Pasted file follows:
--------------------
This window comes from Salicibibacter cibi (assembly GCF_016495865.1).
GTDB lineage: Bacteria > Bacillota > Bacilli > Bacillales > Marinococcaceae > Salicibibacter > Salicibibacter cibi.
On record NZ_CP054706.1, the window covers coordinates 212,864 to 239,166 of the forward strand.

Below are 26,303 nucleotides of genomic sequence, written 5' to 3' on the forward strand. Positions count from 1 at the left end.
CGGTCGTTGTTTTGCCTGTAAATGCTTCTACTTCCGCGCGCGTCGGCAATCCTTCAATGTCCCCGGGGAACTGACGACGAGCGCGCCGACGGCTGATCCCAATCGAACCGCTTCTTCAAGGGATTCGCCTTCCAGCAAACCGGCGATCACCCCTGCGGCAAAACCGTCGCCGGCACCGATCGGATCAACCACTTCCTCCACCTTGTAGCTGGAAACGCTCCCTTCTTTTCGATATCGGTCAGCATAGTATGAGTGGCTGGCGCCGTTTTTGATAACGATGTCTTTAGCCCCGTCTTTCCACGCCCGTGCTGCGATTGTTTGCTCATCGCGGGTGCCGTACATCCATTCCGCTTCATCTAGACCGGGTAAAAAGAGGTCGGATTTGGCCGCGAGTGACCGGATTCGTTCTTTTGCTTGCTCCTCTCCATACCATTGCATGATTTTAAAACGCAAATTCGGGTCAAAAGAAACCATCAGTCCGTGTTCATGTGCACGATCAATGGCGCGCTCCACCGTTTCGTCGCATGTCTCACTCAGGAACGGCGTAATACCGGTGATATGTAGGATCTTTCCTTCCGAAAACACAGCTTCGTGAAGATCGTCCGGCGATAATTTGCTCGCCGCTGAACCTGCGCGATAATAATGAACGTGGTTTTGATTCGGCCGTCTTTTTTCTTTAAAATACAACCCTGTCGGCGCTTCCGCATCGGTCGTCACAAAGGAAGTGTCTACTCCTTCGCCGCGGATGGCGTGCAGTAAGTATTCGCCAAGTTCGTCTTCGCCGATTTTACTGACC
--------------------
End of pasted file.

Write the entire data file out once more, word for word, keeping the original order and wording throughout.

This window comes from Salicibibacter cibi (assembly GCF_016495865.1).
GTDB lineage: Bacteria > Bacillota > Bacilli > Bacillales > Marinococcaceae > Salicibibacter > Salicibibacter cibi.
On record NZ_CP054706.1, the window covers coordinates 212,864 to 239,166 of the forward strand.

Below are 26,303 nucleotides of genomic sequence, written 5' to 3' on the forward strand. Positions count from 1 at the left end.
CGGTCGTTGTTTTGCCTGTAAATGCTTCTACTTCCGCGCGCGTCGGCAATCCTTCAATGTCCCCGGGGAACTGACGACGAGCGCGCCGACGGCTGATCCCAATCGAACCGCTTCTTCAAGGGATTCGCCTTCCAGCAAACCGGCGATCACCCCTGCGGCAAAACCGTCGCCGGCACCGATCGGATCAACCACTTCCTCCACCTTGTAGCTGGAAACGCTCCCTTCTTTTCGATATCGGTCAGCATAGTATGAGTGGCTGGCGCCGTTTTTGATAACGATGTCTTTAGCCCCGTCTTTCCACGCCCGTGCTGCGATTGTTTGCTCATCGCGGGTGCCGTACATCCATTCCGCTTCATCTAGACCGGGTAAAAAGAGGTCGGATTTGGCCGCGAGTGACCGGATTCGTTCTTTTGCTTGCTCCTCTCCATACCATTGCATGATTTTAAAACGCAAATTCGGGTCAAAAGAAACCATCAGTCCGTGTTCATGTGCACGATCAATGGCGCGCTCCACCGTTTCGTCGCATGTCTCACTCAGGAACGGCGTAATACCGGTGATATGTAGGATCTTTCCTTCCGAAAACACAGCTTCGTGAAGATCGTCCGGCGATAATTTGCTCGCCGCTGAACCTGCGCGATAATAATGAACGTGGTTTTGATTCGGCCGTCTTTTTTCTTTAAAATACAACCCTGTCGGCGCTTCCGCATCGGTCGTCACAAAGGAAGTGTCTACTCCTTCGCCGCGGATGGCGTGCAGTAAGTATTCGCCAAGTTCGTCTTCGCCGATTTTACTGACC